The Dallas Cowboys clearly needed a starting wide receiver, so they went out and got one. The Oakland Raiders were willing to shop the two time Pro-Bowler and the Jones were willing to pull the trigger. This year, offense has been the problem for Dallas and a WR1 should give the fans a bit of hope for the remainder of the 2018 season, a year in which the division title is very much on reach as it's only led by a 4-2 Washington team.
There's no much debate as to whether or not Amari Cooper's arrival to the team helps the offense or not. Cooper is undeniably better than Allen Hurns or Deonte Thompson and his impact will be immediately felt on the field when the Cowboys play the Tennessee Titans after their bye week.
The concern surrounding this trade has to do with the compensation aspect. Dallas decided to part ways with a first round pick to get Cooper. That's a lot. It's hard to justify giving away a first rounder and Cooper will have to try to fix the offense to prove he was worth it.
But the meaning of this trade goes deeper than that. Due to Dak Prescott's struggles in 2018, many are rightfully questioning his future on the Cowboys. Is he the franchise QB we thought he was in 2016 or was he really just a "one-year-wonder"?
Playing his third year as the team's starting quarterback, negotiation time is not far for the Cowboys and Prescott. So far, he's not proven to be worth the huge contracts signal-callers have been getting around the league lately.
But this trade is a clear indicator on where the front office stands regarding Dak. They are all-in on him. He's not going anywhere for a while and they just proved it by trading for Cooper. If the Cowboys were to consider moving on from Prescott after 2018, they would've probably saved a first round pick to have the option of going for his replacement on the first round of the 2019 NFL Draft.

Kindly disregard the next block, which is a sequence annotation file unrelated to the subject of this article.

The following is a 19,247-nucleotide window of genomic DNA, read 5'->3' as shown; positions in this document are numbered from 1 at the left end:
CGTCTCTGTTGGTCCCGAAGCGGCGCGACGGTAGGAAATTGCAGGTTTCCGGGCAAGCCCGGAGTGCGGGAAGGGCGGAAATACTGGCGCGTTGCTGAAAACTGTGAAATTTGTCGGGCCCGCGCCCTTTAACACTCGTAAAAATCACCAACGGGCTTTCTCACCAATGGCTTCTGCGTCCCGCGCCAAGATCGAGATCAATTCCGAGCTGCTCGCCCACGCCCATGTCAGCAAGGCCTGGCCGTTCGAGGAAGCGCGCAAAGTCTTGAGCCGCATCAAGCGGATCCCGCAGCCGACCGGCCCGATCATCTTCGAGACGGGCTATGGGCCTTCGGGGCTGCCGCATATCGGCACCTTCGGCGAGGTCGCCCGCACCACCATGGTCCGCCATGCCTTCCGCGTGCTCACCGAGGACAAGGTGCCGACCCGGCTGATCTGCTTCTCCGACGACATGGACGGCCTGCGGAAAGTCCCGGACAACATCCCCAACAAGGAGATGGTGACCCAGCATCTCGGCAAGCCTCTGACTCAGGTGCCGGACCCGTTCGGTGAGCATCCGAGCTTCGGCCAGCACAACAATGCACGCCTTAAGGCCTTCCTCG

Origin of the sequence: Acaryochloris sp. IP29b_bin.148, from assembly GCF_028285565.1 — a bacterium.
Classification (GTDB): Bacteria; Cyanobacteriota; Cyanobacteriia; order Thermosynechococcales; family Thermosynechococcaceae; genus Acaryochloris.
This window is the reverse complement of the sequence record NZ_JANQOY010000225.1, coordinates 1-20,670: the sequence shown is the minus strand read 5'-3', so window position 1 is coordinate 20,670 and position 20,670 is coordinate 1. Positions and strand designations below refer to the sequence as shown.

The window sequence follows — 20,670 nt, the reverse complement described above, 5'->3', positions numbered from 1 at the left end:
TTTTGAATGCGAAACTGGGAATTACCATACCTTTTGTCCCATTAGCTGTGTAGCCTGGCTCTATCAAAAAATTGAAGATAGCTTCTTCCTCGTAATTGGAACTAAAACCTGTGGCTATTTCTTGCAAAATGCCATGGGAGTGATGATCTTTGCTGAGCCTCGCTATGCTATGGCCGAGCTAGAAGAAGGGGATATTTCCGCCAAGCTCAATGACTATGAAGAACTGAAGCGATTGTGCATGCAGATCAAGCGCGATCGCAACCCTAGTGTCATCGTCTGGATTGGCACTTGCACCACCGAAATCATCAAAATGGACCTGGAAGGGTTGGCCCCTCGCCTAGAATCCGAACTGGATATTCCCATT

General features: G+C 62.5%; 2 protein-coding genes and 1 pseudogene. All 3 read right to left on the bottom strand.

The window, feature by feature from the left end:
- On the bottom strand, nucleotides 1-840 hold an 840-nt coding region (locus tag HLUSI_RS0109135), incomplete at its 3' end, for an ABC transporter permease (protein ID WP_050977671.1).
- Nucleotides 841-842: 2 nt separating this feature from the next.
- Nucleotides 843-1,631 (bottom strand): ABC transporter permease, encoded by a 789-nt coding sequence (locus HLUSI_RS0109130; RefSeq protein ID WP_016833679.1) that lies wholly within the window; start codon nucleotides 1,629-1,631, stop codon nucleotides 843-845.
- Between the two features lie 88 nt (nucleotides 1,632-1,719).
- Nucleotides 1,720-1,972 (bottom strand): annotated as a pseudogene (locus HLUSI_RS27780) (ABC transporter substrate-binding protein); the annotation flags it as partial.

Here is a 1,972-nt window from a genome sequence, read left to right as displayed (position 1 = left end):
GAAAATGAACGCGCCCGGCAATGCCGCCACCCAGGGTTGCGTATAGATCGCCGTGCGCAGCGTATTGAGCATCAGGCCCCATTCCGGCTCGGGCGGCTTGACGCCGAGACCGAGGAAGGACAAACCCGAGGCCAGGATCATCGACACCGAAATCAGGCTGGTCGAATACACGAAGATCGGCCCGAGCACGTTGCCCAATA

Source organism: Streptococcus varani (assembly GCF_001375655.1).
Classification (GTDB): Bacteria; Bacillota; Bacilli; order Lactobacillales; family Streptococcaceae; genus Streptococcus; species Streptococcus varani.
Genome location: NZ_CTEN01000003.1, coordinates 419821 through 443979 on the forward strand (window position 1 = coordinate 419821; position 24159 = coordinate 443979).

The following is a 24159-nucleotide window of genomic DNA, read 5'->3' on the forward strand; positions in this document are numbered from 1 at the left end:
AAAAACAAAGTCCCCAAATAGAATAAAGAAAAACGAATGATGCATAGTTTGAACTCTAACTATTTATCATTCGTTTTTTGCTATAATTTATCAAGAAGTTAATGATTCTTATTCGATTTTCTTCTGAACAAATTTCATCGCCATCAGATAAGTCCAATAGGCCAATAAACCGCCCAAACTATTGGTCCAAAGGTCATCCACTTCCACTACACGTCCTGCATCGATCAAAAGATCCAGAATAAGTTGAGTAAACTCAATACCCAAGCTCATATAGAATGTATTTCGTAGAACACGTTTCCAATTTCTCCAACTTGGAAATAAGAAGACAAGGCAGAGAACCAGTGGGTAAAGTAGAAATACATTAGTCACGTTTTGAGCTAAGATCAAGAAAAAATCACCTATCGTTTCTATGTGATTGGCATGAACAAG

Instead, they are getting their young QB a strong weapon for him to throw the ball to.
It looks like Prescott's play would have to keep regressing in order for this front office to consider making a move here down the road.
Trusting Dak is not a wrong decision here. He might not be elite or even close to being among the league's best but he should be able to compete with a strong supporting cast around him. Cooper is great at creating separation which will only help Dak connect with him often and open un the passing game as well as the running game.
On the other hand, though, this should put a bit more pressure on Prescott. He's got a WR1, a great slot receiver and one hell of a running back. He must take advantage of the position the front office is putting him in. There are no excuses now.
Whether or not the Cowboys paid "way too much," their offense is better today than it was last Sunday. We'll have to wait until November 11th to watch him and Dak Prescott connect with each other. With a little bit of execution, they should have Cowboys Nation feeling better about giving away a first rounder.
Takeaway Tuesday: Cowboys Offense, Coaches Have a Ways to Go Still
Another week, another mood swing for Cowboys Nation. The Dallas Cowboys failed to get what would have been their first road win in 2018. They fell short of taking the Washington Redskins to overtime in an NFC East match up that was lost as the visiting team kept shooting themselves on the foot.
As Dallas falls back to a losing record on the season, there are a lot of things to point out regarding last Sunday's heartbreaking loss.